However, in 6:89-90, the verses following directly after the problematic claim about "the book", the Qur’an says explicitly that knowing full well that there may be disbelievers, people who reject the message and people who simply do not care, Allah tells Muhammad (and all of us) that he has taken care of the problem: he already entrusted the book to a people who do not disbelieve in it, i.e. who believe in it, and would therefore not loose it. Note also the pronoun "it". The second part of verse 89 again speaks of the book in the singular, not of a multiplicity of books. The theory that "the book" simply got lost a long time ago is very much at odds with 6:89-90 and must be abandoned.

Rescuing the Qur'an by corrupting its text?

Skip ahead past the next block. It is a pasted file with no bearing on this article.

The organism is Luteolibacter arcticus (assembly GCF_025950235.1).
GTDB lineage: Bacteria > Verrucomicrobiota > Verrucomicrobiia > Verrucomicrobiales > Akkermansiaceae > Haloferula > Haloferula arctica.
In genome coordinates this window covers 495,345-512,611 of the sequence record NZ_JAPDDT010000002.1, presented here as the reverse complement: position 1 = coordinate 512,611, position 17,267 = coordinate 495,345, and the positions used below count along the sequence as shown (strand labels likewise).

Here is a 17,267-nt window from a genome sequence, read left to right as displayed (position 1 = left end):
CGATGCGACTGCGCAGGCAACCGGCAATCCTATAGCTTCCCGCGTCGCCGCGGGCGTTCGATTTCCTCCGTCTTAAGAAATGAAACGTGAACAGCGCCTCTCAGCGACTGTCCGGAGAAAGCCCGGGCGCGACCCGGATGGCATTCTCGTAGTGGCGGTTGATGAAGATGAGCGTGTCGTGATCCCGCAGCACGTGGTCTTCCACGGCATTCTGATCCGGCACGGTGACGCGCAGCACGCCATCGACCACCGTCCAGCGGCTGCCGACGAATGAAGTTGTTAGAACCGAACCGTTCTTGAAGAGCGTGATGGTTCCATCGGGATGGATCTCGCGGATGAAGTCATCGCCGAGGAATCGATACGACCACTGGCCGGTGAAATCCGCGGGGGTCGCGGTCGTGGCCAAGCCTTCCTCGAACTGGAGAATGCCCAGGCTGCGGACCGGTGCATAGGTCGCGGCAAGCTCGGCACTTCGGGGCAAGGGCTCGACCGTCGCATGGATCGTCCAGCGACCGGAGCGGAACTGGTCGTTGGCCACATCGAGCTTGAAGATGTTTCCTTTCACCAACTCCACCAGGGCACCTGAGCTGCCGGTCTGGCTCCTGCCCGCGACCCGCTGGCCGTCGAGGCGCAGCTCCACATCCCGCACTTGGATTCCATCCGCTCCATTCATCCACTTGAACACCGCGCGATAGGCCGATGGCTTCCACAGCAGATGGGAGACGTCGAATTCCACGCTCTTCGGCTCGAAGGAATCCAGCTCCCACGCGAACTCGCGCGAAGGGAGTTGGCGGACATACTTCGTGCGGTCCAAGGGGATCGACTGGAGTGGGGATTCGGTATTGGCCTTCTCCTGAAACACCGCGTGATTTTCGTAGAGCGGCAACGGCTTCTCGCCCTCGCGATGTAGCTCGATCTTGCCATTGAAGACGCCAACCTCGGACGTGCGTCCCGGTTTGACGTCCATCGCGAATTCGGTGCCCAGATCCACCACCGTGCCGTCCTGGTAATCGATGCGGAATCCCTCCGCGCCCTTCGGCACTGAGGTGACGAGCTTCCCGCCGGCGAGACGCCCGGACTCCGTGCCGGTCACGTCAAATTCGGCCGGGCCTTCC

Muslims will respond: The explanation is very easy. There is only one book with Allah, that is why it is called "THE Book". All of these prophets received various parts of this one book. Each prophet simply received those parts that were necessary for him and the community which he was sent to. These parts differed among each other — as one would expect. At first glance, that explanation sounds good, and would make sense in regard to some of the issues involved. The problem is, that is not what the text says. It does not say, "Those are they to whom We gave PARTS OF the Book". The Qur’an does not speak of parts or portions or pieces or sections or fragments or excerpts here. It says that Allah gave them "the book", and since no qualification is attached to it, that means the whole book. If the author meant "a part of the book" but said "the book" then he failed to communicate, and his message cannot be called "most eloquent".